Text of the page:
GLOVERSVILLE — A shortage of police officers last year resulted in huge overtime expenses for Gloversville, with some officers earning more than $30,000 more their base salary as a result, according to records obtained by The Daily Gazette.
A list of the city’s top 10 earners for 2022, obtained through a Freedom of Information Law request, included nine members of the Gloversville Police Department, and shows the city paid out an exorbitant amount in overtime last year as it grappled with a severe staffing shortage, according to Mayor Vincent DeSantis.
“When you have that, those shifts have to be filled, so there was a lot of overtime to fill those shifts,” DeSantis said. “It’s really a public safety matter. You have to have people on shift out there in the community 24 hours a day.”
The city’s top earner last year was Sgt. Russell Klippel, who earned $122,962 — $42,612, or 53%, more than his base salary of $80,350, according to records.
Michael Garavelli, who began the year as a captain with the department but was promoted to chief following to resignation of former Chief Anthony Clay, was the city’s second top-earner, brining home $122,630, or $29,405 more than his base pay of $93,225.
Clay was sixth on the list, earning a salary of $110,472, just under $7,000 above his base salary of $103,851, according to city records.
DeSantis said increased overtime costs were necessary to fill shifts due to vacancies created by officer retirements and transfers.
At one point, the department had 12 vacancies — the equivalent of one-third of the 36-member force, DeSantis said.
“It’s become very unpopular to be a police officer these days, but in the last few months of 2022, we’ve had some real good luck at recruiting people,” DeSantis said.
Gloversville Fire Department Battalion Chief Michael Putnam was the only city employee on the list who did not work for the Police Department. He brought home a $107,531 salary last year, or $37,626 more than his $69,905 base pay, according to records.
DeSantis said the city has since filled a majority of the vacant positions, and that overtime expenses have already dropped this year compared to last — a trend he hopes will continue as the year progresses. The Police Department currently has three vacancies, DeSantis said.
He added that the vacancies on the police force allowed the city to save on base salary and benefit costs, but was not sure if the overtime expenses washed out any of the potential saving.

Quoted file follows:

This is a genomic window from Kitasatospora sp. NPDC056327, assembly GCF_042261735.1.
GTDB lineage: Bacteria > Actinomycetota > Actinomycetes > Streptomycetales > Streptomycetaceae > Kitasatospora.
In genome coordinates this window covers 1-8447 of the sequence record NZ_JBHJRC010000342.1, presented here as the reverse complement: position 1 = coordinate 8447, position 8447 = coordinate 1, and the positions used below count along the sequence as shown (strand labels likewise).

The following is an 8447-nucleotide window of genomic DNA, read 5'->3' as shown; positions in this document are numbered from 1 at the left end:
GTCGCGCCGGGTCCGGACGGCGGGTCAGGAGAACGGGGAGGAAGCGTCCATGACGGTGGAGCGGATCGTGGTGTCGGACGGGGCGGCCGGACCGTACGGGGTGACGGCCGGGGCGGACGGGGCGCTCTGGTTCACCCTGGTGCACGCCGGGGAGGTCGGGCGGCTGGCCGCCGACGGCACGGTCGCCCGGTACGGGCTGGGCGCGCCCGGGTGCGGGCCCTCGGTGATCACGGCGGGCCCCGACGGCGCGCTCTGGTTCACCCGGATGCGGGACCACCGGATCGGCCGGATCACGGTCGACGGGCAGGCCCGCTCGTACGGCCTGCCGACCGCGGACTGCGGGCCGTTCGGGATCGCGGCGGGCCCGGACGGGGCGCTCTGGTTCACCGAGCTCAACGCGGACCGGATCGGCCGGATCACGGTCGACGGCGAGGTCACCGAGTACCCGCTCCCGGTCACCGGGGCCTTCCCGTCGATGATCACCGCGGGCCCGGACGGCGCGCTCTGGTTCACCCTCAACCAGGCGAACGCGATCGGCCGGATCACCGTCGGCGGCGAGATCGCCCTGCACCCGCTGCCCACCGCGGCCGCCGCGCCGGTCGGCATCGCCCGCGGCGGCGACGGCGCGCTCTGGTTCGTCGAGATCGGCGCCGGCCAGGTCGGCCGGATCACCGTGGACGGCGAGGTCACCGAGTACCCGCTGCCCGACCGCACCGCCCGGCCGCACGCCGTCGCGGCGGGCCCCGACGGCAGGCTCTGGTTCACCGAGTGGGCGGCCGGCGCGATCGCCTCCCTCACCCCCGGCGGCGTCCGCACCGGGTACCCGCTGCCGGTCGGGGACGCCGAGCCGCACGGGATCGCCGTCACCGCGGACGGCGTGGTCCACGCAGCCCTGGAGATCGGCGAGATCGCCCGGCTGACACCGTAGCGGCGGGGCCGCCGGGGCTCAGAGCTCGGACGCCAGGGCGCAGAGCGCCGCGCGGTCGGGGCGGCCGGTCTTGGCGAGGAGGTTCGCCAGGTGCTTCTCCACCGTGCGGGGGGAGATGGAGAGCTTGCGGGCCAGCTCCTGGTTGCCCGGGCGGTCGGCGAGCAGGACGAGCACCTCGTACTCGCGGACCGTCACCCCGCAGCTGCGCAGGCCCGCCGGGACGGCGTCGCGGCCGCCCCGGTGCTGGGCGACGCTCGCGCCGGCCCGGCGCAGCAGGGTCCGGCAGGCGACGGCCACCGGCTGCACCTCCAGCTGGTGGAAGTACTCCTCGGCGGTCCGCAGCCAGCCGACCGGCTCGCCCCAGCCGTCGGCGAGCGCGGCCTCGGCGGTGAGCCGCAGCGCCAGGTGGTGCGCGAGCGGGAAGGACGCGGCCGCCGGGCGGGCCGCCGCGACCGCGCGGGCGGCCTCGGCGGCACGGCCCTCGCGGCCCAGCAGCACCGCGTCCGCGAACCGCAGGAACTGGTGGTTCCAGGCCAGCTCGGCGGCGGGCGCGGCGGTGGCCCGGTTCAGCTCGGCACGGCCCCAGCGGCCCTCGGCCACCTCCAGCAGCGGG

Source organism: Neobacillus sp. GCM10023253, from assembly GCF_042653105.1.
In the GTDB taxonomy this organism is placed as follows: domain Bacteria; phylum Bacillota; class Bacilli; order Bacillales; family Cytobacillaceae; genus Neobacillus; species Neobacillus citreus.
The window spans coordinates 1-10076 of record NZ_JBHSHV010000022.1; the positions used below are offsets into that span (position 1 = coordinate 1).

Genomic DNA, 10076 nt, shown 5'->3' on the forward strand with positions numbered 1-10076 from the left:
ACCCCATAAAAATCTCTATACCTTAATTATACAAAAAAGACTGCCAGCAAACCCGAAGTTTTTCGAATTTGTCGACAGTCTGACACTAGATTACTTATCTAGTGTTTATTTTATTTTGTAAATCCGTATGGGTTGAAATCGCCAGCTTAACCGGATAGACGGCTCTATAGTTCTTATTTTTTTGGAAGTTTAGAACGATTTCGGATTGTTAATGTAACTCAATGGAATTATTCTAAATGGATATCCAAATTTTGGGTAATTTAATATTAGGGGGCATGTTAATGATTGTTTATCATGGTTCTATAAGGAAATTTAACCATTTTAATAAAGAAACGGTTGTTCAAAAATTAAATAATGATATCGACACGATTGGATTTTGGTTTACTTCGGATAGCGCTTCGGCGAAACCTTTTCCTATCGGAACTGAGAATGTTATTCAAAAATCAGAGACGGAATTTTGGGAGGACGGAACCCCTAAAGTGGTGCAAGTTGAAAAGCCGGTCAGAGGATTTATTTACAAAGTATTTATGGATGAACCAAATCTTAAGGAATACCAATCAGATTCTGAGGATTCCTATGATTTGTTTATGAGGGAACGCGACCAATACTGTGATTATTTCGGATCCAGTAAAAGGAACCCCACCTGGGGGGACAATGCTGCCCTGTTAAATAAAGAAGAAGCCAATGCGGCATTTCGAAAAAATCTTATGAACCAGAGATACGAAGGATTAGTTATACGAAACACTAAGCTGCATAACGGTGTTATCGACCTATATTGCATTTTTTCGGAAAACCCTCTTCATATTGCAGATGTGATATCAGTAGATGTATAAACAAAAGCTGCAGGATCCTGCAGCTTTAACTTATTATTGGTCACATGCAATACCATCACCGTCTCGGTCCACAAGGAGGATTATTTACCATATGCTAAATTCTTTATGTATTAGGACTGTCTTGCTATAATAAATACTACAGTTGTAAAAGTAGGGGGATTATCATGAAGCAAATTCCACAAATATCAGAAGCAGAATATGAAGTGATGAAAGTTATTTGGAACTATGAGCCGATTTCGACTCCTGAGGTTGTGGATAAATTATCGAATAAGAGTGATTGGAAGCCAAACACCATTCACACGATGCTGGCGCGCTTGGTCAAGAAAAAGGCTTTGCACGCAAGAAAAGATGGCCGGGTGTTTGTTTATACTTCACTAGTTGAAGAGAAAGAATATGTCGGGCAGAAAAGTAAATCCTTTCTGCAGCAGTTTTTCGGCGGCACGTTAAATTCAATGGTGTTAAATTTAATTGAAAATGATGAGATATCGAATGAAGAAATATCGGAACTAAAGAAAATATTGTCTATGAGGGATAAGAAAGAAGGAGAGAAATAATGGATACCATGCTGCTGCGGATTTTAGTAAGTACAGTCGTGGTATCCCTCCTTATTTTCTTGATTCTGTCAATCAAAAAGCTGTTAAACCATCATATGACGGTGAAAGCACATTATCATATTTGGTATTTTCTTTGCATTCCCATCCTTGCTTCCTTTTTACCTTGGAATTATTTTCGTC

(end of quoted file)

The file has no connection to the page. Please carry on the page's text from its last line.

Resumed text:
DeSantis also pointed to quality-of-life concerns associated with the overtime expenses, noting that while the increased hours result in higher pay, it takes away from their personal life, which eventually takes a toll on officers.
“You have officer burnout when you have to work like that,” he said. “They don’t want the overtime at some point. They have lives of their own. They want time off, they want to be able to take vacation time.”
Asked what the city is doing to recruit and retain officers to prevent such vacancies in the future, DeSantis pointed to a new contract approved by lawmakers last year that increased salary and offered greater benefits for officers.
Garavelli did not return a message seeking comment.
Here’s a list of the city’s top-earners in 2022.
- Sgt. Russell Klippel Jr. $122,962.74, or $42,612.34 above his base salary of $80,350.40.
- Cpt. Michael Garavelli: $122,630.56, or $29,404.96 above his base salary of $93,225.60.
- Lt. Bradley Schaffer: $114,863.45, or $28,065.05 about his base salary of $86,798.40.
- Sgt. Ronald Reu: $111,746.12, or $31,395.72 above his base salary of $80,350.40.
- Detective Sgt. Lucas Nellis: $111,444.16, or $27,869.76 above his base salary of $83,574.40.
- Chief of Police Anthony Clay: $110,472.78, or $6,621.78 above his base salary of $103,851.
- Detective Lt. Richard Richardson: $109,656.20, or $22,857.80 above his base salary of $86,798.40.
- Battalion Chief Michael Putnam: $107,531.42, or $37,581.02 above his base salary of $69,950.40.
- Police Corporal William Christman: $105,220.04, or $30,402.44 above his base salary of $74,817.60.
- Police Officer Michael Quattrocchi: $105,101.41, or $35,816.61 above his base salary of $69,284.80.
Contact reporter Chad Arnold at: [email protected] or by calling 518-395-3120.